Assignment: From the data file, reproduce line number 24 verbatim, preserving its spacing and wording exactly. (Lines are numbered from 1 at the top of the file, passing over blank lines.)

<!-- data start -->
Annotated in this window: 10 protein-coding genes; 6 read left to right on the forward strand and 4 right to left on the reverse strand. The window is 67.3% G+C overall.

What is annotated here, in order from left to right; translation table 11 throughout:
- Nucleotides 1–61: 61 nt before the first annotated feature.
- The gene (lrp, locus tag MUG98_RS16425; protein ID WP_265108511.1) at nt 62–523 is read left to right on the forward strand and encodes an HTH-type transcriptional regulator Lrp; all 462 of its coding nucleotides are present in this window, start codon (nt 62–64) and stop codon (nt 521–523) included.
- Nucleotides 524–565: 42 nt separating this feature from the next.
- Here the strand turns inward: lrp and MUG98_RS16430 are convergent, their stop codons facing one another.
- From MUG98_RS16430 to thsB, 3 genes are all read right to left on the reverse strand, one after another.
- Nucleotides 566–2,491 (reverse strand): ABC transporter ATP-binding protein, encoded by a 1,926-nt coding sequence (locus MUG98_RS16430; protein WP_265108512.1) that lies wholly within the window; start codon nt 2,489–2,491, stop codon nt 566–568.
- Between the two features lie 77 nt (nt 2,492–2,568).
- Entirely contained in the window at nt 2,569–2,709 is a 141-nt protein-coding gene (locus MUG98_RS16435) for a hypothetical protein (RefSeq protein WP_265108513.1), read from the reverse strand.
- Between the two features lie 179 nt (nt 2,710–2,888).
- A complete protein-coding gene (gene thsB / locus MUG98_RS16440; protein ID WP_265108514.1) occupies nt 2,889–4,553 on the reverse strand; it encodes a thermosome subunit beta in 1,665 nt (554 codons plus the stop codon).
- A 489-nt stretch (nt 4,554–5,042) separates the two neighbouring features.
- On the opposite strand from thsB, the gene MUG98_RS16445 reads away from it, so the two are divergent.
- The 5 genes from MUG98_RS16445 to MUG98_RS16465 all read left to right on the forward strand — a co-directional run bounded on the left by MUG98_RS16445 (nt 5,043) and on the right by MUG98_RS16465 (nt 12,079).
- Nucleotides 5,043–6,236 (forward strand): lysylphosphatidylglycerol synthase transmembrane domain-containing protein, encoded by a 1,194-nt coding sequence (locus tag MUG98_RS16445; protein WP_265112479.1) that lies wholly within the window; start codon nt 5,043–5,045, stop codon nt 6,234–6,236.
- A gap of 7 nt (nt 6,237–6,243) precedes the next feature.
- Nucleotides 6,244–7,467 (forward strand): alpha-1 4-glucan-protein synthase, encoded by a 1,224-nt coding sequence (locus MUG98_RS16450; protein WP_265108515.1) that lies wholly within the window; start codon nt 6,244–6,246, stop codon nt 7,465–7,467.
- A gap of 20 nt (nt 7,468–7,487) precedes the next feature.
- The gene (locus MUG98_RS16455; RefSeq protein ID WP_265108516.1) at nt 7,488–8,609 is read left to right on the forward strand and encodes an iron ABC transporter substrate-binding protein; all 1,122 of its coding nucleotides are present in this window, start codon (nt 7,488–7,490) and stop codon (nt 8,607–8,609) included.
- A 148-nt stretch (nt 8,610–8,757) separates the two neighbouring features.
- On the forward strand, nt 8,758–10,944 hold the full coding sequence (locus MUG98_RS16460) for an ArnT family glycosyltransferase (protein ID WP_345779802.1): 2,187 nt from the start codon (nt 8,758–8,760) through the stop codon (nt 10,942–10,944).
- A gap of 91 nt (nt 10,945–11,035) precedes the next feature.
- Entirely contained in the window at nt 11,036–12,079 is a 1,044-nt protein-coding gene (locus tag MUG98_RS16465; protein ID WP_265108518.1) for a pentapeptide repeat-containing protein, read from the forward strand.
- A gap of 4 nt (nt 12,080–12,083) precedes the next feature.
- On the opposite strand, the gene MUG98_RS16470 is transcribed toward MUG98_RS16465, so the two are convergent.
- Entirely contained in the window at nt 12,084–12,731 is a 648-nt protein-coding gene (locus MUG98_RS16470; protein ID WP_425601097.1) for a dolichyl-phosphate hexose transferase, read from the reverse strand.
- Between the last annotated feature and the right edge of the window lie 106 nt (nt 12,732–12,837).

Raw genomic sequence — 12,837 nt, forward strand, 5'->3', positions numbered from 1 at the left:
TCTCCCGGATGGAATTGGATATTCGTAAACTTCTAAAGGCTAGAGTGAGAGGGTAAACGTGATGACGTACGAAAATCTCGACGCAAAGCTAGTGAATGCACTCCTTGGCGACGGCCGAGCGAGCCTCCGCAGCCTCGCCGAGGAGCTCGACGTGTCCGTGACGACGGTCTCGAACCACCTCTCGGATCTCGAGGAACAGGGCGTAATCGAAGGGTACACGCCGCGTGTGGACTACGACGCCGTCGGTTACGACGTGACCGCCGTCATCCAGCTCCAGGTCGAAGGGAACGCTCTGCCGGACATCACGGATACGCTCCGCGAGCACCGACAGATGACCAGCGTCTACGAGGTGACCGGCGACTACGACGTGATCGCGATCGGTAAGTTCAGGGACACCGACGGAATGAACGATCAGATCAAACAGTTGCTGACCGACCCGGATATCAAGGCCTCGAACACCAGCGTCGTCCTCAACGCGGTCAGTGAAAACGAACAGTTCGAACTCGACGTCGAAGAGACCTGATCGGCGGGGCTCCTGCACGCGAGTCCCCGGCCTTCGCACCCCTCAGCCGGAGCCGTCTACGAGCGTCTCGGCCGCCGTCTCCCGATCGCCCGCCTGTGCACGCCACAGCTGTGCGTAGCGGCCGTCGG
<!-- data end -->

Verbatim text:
- Entirely contained in the window at nt 11,036–12,079 is a 1,044-nt protein-coding gene (locus tag MUG98_RS16465; protein ID WP_265108518.1) for a pentapeptide repeat-containing protein, read from the forward strand.